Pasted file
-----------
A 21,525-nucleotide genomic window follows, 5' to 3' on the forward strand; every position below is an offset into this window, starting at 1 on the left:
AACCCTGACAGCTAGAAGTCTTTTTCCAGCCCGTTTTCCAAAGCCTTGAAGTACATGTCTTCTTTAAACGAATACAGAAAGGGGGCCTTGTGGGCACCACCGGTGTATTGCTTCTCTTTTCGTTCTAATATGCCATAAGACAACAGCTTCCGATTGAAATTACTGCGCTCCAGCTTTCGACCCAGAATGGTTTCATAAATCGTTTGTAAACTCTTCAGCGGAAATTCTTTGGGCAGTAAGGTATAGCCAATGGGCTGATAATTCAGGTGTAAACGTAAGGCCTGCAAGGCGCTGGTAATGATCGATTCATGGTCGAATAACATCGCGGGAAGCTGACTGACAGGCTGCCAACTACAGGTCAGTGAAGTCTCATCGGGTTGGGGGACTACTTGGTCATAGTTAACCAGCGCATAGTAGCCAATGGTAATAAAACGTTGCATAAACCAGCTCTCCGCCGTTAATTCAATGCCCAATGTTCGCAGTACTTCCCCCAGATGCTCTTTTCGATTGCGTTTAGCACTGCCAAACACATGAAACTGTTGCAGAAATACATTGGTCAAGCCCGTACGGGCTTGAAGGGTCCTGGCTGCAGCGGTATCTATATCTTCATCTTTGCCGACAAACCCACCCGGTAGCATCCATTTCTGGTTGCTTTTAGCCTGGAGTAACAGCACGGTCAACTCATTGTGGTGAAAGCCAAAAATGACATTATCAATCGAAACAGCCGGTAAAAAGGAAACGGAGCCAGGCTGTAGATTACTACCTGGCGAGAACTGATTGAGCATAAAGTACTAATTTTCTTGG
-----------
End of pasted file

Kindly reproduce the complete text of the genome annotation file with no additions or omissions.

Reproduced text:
A 21,525-nucleotide genomic window follows, 5' to 3' on the forward strand; every position below is an offset into this window, starting at 1 on the left:
AACCCTGACAGCTAGAAGTCTTTTTCCAGCCCGTTTTCCAAAGCCTTGAAGTACATGTCTTCTTTAAACGAATACAGAAAGGGGGCCTTGTGGGCACCACCGGTGTATTGCTTCTCTTTTCGTTCTAATATGCCATAAGACAACAGCTTCCGATTGAAATTACTGCGCTCCAGCTTTCGACCCAGAATGGTTTCATAAATCGTTTGTAAACTCTTCAGCGGAAATTCTTTGGGCAGTAAGGTATAGCCAATGGGCTGATAATTCAGGTGTAAACGTAAGGCCTGCAAGGCGCTGGTAATGATCGATTCATGGTCGAATAACATCGCGGGAAGCTGACTGACAGGCTGCCAACTACAGGTCAGTGAAGTCTCATCGGGTTGGGGGACTACTTGGTCATAGTTAACCAGCGCATAGTAGCCAATGGTAATAAAACGTTGCATAAACCAGCTCTCCGCCGTTAATTCAATGCCCAATGTTCGCAGTACTTCCCCCAGATGCTCTTTTCGATTGCGTTTAGCACTGCCAAACACATGAAACTGTTGCAGAAATACATTGGTCAAGCCCGTACGGGCTTGAAGGGTCCTGGCTGCAGCGGTATCTATATCTTCATCTTTGCCGACAAACCCACCCGGTAGCATCCATTTCTGGTTGCTTTTAGCCTGGAGTAACAGCACGGTCAACTCATTGTGGTGAAAGCCAAAAATGACATTATCAATCGAAACAGCCGGTAAAAAGGAAACGGAGCCAGGCTGTAGATTACTACCTGGCGAGAACTGATTGAGCATAAAGTACTAATTTTCTTGG